Two teams were selected for their top-performing brackish water desalination technologies. The team from MIT and Jain Irrigation Systems was awarded first place for their photovoltaic-powered electrodialysis reversal system. The team from UTEP Center for Inland Desalination Systems finished second with their Zero Discharge Desalination technology. These two teams were awarded the prize money and are eligible to receive up to $400,000 in additional grants to pilot their technologies in field tests.

Areas of Excellence

Area of Excellence #1: “1.3 Define the Problem to Be Solved”

The Desal Prize emphasizes innovation in desalination technology development and environmental sustainability with a common goal of creating a technology that serves a dual purpose to provide water that is safe to drink and water that is appropriate for agriculture. The Desal Prize was developed to supply catalytic funding to capture and support the innovative ideas and new technologies that could have a significant impact. The Desal Prize challenged innovators throughout the world to create cost-effective, energy-efficient and environmentally sustainable desalination technologies that can provide potable water for humans as well as water that can be used for crops in developing countries.

When the SWFF GCD was developed, a state-of-innovation analysis for desalination was performed.  This analysis confirmed that brackish water desalination was a field in which technologies are within three to five years of being commercially available and financial investment into this field could greatly accelerate this rate.  An independent state-of-innovation analysis by the U.S. Bureau of Reclamation (USBR) confirmed this finding. Based on a state-of-innovation/barrier analysis, primary and secondary research, farmer input and prize design consultation the prize formulation was determined.

At the early stages of prize design USAID and USBR worked closely together to determine the state of innovation in small-scale desalination devices.  USAID asked the Knowledge Services Center of USAID to perform additional research to validate any findings in this area.  This research was supplemented by primary interviews with desalination experts in academia, government and industry.  USAID and USBR organized an expert panel discussion at the 2013 International Desalination Workshop in Australia.  The purpose of the discussion was to better understand the small-scale desalination needs in the developing world.  The discussion provided information about the current state of innovation and a consensus of expert opinion about small-scale desalination device performance criteria for total dissolved solids (TDS) removal, flow rate/volume, energy requirements and cost. After the workshop USAID and USBR drafted a report that outlined the current state of innovation and the rationale for the performance criteria for the prize.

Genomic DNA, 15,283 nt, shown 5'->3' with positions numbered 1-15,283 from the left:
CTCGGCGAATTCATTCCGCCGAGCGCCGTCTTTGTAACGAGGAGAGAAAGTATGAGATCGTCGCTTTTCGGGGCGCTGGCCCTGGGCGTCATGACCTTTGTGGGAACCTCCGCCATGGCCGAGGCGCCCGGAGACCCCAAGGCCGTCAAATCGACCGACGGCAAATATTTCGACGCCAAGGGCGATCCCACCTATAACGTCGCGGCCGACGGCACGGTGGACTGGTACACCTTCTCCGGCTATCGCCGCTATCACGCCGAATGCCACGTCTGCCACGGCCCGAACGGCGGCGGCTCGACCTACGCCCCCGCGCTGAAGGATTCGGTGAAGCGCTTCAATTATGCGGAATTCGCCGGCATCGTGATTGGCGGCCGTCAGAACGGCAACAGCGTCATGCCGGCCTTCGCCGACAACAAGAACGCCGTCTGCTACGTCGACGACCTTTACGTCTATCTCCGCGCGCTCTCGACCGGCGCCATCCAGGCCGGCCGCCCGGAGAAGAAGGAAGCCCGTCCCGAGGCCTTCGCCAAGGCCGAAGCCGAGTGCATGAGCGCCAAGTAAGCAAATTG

To better understand the small-scale farming landscape and end-user needs USAID interviewed experts in rural farming practices in developing countries.  USAID took the lead in performing end-user analysis. In addition, USAID analyzed household surveys provided by USAID and the World Bank to better understand the small-scale-farmer agricultural needs and farming practices. USAID remained in contact with several Middle East missions including West Bank/Gaza and Jordan, and Asia missions including Indonesia, Bangladesh and Thailand to better understand water-related issues of interest to the regions.